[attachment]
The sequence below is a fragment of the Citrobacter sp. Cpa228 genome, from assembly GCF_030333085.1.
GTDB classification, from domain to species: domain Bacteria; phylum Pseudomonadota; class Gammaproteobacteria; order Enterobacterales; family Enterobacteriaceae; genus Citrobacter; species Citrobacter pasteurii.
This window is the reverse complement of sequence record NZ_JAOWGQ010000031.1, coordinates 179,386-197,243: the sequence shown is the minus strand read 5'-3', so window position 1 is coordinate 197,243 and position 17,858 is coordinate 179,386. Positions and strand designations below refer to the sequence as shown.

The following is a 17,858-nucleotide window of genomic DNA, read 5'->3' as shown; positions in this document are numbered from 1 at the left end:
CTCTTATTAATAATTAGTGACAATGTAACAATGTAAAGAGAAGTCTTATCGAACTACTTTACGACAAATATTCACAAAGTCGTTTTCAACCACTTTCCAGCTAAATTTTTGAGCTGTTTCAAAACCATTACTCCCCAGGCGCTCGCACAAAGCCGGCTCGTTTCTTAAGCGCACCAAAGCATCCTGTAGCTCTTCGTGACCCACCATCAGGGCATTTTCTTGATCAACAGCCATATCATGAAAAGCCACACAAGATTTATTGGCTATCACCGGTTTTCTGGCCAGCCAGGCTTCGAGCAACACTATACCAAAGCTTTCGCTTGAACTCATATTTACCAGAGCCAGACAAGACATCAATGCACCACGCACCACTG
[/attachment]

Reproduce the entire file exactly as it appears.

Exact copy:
The sequence below is a fragment of the Citrobacter sp. Cpa228 genome, from assembly GCF_030333085.1.
GTDB classification, from domain to species: domain Bacteria; phylum Pseudomonadota; class Gammaproteobacteria; order Enterobacterales; family Enterobacteriaceae; genus Citrobacter; species Citrobacter pasteurii.
This window is the reverse complement of sequence record NZ_JAOWGQ010000031.1, coordinates 179,386-197,243: the sequence shown is the minus strand read 5'-3', so window position 1 is coordinate 197,243 and position 17,858 is coordinate 179,386. Positions and strand designations below refer to the sequence as shown.

The following is a 17,858-nucleotide window of genomic DNA, read 5'->3' as shown; positions in this document are numbered from 1 at the left end:
CTCTTATTAATAATTAGTGACAATGTAACAATGTAAAGAGAAGTCTTATCGAACTACTTTACGACAAATATTCACAAAGTCGTTTTCAACCACTTTCCAGCTAAATTTTTGAGCTGTTTCAAAACCATTACTCCCCAGGCGCTCGCACAAAGCCGGCTCGTTTCTTAAGCGCACCAAAGCATCCTGTAGCTCTTCGTGACCCACCATCAGGGCATTTTCTTGATCAACAGCCATATCATGAAAAGCCACACAAGATTTATTGGCTATCACCGGTTTTCTGGCCAGCCAGGCTTCGAGCAACACTATACCAAAGCTTTCGCTTGAACTCATATTTACCAGAGCCAGACAAGACATCAATGCACCACGCACCACTG